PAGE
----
Hipster vs. Hipster
In the pantheon of great New York City squares, Herald Square doesn’t rate very highly. Without the international renown of Times Square or the hip, downtown vibe of Union Square, Herald Square has been relegated to Manhattan’s mid-market chain shopping district.
And while nearby buildings have attracted some of the trendier bargain retailers, like Uniqlo and H&M, Herald Center at 1293 Broadway has had to content itself with Modell’s, Payless Shoes and the New York State DMV. (We’re guessing that Imelda Marcos, who once owned the building with her Philippine strongman husband—through front men Joseph and Ralph Bernstein—wouldn’t have deigned to buy shoes there.)
Williamsburg hipsters are very busy these days! Whether it’s butchering some kind of heirloom pig or smelting the umpteenth variation on a V-shaped necklace to sell at Brooklyn Flea, what burgeoning tradesman or woman has time to dig through thrift stores for the perfect pair of high-waisted Jordache jeans or frumpy/chic granny sweaters? Not to mention that the neighborhoods’ thrift stores have been hopelessly picked over since at least 2005.
Thank goodness Urban Outfitters—and maybe even Anthropologie!—will soon be coming to the neighborhood. The college campus staple and her older, wealthier sister (who’s always going off on trips to foreign lands, writing dreamy not-quite-coherent thoughts in her leather-bound diary) are both looking to move into the neighborhood, Crain’s reports.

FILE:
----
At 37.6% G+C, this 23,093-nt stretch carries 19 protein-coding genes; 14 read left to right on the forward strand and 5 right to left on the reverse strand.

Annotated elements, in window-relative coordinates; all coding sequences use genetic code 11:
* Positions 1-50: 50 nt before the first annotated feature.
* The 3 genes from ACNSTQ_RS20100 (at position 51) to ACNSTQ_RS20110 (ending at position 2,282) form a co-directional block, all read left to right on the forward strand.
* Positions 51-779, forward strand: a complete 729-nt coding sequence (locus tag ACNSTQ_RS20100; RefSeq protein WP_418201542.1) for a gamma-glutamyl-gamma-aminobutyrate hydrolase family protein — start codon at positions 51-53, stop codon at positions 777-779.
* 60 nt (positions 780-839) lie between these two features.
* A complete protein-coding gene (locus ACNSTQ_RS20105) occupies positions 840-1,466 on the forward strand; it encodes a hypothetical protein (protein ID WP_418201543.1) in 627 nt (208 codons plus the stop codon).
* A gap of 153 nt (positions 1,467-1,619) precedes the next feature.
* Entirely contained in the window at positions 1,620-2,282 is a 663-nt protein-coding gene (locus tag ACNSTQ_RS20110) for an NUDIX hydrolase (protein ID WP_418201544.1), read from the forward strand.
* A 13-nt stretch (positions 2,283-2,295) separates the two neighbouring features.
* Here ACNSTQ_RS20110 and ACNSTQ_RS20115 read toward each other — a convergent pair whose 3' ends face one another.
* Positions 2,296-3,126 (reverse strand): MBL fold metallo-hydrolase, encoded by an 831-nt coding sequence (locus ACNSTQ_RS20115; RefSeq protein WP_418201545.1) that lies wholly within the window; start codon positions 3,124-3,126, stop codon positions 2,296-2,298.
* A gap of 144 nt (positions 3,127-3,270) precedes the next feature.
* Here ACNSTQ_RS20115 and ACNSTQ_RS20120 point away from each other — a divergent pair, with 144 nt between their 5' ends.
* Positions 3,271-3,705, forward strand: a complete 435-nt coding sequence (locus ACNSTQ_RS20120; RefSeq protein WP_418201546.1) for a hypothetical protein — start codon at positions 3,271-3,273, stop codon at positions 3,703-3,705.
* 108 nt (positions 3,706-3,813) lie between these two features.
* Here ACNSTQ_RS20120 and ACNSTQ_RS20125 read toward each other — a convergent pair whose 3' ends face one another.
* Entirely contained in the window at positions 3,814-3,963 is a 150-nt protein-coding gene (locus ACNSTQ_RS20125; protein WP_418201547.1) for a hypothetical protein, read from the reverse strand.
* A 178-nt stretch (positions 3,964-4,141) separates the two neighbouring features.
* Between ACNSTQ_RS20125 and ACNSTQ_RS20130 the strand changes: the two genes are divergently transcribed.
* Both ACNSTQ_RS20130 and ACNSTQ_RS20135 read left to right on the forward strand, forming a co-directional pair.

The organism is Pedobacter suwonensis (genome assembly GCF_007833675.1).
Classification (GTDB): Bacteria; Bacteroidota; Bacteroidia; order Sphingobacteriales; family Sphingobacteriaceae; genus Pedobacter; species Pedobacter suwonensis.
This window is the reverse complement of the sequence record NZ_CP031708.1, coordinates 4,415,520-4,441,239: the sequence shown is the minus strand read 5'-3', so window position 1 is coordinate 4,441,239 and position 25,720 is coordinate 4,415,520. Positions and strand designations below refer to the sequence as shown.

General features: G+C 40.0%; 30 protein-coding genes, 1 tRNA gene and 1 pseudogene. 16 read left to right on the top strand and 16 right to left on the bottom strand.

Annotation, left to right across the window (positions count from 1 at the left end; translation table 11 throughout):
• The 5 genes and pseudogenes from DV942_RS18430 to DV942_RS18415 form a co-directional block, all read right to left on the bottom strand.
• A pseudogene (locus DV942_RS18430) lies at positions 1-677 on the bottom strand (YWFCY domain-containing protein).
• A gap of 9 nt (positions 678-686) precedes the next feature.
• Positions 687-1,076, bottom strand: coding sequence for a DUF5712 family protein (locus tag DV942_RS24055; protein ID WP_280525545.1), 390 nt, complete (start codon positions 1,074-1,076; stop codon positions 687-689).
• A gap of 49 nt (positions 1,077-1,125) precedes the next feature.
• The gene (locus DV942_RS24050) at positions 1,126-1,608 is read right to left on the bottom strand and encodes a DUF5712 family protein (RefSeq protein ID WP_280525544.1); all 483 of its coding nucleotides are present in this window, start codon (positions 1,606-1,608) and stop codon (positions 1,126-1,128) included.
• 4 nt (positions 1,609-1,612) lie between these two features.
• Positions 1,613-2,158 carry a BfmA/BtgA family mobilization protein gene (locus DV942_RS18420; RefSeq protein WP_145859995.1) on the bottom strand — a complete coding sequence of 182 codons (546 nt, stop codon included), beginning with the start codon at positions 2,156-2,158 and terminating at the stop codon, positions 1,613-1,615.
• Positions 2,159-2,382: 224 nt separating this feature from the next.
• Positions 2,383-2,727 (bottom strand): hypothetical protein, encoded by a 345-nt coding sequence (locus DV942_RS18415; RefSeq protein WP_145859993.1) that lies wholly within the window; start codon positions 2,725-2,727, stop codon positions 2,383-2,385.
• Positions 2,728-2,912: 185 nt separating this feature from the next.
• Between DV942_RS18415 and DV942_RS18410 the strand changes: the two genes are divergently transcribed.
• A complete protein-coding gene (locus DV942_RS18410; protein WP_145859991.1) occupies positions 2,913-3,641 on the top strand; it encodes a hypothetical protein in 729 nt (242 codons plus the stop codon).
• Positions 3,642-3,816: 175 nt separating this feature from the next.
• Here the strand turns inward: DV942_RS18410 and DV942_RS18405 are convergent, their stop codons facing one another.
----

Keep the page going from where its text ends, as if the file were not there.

New York apartments are notorious for being about as big as a shoe box, but those were typically 19th century tenements. Today, the Bloomberg administration brought tiny apartments into the 21 century with My Micro NY, the winning entry in a competition launched last July to create a miniature housing model for the city.
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Lord Norman Foster, the hyper-modern British Pritzker Prize winner, is having a moment in New York, with numerous projects underway across Manhattan. But his latest hews away from the slick techno-futurism for which Lord Foster is best known, instead embracing a city landmark at one of our most famous intersections.
Last July, Spansh tile maker Porcelanosa, one of that nation’s largest producers of tiles and ceramics, purchased 202 Fifth Avenue for $40 million. Better known as the Commodore Criterion Building, the six-story granite structure once housed the Commodore Manufacturing Corp. and Criterion Bell & Specialty Co., two Brooklyn-based Christmas ornament makers (hence the building’s best known feature, a troupe of carolers permanently affixed to the second-story facade). Now, the 18,000-square-foot building will house Porcelanosa’s U.S. flagship, with interiors designed by Foster + Partners.
Tomorrow, Durst/Fetner will go before the Zoning and Franchise Subcommittee of the City Council, one of the final stops in the months-long public approval process for the developer’s angular apartment building at the western edge of 57th Street. Councilwoman Gale Brewer has sent a letter to the developer outlining her demands ahead of the hearing. They largely follow concerns she has had from the start, namely the affordability of the project, community space and an enticing streetscape for the project.
One of the big debates that has been raging around the rezoning of Midtown East is how it might impact development already underway around the city, much of it funded in part by the public sector, and thus taxpayers. Should these projects fail, Joe Public could lose out on his investment.